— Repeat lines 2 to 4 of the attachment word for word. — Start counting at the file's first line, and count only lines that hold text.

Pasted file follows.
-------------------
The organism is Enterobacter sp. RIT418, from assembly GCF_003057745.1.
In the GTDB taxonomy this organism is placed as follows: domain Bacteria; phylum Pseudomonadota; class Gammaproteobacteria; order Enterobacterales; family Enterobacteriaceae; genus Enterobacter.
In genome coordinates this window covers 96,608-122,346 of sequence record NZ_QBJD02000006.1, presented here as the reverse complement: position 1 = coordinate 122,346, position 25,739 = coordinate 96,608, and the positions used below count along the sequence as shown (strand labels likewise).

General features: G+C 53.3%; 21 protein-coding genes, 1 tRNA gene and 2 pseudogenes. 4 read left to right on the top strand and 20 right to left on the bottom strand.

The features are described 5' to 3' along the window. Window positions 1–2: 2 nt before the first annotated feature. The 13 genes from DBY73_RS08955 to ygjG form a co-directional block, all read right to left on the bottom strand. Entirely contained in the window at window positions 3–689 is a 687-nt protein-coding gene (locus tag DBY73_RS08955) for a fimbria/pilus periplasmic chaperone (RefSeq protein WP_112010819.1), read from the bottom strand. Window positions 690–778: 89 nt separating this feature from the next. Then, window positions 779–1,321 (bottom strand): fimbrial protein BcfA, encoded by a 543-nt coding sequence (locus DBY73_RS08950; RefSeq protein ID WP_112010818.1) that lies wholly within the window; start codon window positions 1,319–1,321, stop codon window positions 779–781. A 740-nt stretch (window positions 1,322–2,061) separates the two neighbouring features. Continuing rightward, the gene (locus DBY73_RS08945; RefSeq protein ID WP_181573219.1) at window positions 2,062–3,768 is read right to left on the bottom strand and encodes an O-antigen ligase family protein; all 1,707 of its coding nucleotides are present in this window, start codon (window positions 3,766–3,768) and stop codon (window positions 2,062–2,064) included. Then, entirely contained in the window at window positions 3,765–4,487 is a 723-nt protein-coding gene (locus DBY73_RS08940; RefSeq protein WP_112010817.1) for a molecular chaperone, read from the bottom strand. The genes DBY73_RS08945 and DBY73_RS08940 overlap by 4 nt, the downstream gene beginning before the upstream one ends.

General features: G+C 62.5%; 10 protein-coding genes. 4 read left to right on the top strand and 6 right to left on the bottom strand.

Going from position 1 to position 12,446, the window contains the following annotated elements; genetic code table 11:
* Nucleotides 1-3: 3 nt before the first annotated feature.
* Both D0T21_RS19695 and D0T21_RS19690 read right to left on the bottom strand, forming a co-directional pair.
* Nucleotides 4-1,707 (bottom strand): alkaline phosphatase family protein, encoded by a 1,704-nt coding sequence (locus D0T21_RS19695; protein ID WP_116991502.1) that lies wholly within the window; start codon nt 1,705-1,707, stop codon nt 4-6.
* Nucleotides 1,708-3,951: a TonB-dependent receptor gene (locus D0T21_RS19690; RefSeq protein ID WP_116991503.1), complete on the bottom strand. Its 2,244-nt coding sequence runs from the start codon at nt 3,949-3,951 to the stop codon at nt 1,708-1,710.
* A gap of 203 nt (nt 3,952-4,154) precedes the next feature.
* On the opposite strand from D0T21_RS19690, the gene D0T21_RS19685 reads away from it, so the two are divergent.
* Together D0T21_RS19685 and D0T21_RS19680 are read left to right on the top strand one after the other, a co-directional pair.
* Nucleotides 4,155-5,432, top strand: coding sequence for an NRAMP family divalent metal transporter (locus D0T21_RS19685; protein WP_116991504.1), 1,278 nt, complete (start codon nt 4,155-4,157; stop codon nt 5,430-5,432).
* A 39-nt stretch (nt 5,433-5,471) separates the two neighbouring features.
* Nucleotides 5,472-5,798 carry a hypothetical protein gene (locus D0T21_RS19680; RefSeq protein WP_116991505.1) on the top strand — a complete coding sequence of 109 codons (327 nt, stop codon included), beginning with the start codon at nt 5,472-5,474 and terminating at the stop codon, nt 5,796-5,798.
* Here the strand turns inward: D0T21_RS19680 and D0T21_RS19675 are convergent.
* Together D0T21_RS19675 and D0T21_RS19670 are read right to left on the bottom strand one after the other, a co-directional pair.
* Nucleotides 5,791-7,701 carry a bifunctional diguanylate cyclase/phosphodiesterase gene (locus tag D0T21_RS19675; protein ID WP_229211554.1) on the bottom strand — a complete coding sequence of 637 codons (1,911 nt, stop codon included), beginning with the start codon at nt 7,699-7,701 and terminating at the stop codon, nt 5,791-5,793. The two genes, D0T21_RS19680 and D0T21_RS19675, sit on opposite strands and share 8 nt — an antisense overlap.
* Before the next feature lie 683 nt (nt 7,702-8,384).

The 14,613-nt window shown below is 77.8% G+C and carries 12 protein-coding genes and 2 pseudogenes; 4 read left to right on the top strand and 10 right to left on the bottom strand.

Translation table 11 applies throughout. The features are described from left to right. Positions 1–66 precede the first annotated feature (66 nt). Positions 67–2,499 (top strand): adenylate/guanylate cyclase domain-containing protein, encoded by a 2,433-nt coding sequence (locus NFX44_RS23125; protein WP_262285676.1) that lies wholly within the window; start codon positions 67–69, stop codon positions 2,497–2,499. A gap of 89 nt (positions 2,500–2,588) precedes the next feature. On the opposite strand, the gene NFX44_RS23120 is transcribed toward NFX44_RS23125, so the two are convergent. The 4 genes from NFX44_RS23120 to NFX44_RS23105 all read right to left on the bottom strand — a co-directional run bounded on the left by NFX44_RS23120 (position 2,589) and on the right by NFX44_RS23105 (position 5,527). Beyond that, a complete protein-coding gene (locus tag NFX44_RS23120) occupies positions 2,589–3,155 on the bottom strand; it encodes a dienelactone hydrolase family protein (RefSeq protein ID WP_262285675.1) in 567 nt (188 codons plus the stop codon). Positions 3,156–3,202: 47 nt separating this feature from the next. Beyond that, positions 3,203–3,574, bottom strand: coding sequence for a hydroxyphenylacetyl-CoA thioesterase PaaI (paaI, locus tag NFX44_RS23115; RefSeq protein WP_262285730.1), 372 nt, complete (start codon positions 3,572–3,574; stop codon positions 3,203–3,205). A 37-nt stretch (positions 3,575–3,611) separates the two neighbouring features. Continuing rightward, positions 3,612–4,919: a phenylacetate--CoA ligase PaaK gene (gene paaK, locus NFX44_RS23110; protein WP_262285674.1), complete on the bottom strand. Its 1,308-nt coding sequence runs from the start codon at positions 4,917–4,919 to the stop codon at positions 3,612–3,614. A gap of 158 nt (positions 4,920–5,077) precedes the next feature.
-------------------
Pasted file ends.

In the GTDB taxonomy this organism is placed as follows: domain Bacteria; phylum Pseudomonadota; class Gammaproteobacteria; order Enterobacterales; family Enterobacteriaceae; genus Enterobacter.
In genome coordinates this window covers 96,608-122,346 of sequence record NZ_QBJD02000006.1, presented here as the reverse complement: position 1 = coordinate 122,346, position 25,739 = coordinate 96,608, and the positions used below count along the sequence as shown (strand labels likewise).

General features: G+C 53.3%; 21 protein-coding genes, 1 tRNA gene and 2 pseudogenes. 4 read left to right on the top strand and 20 right to left on the bottom strand.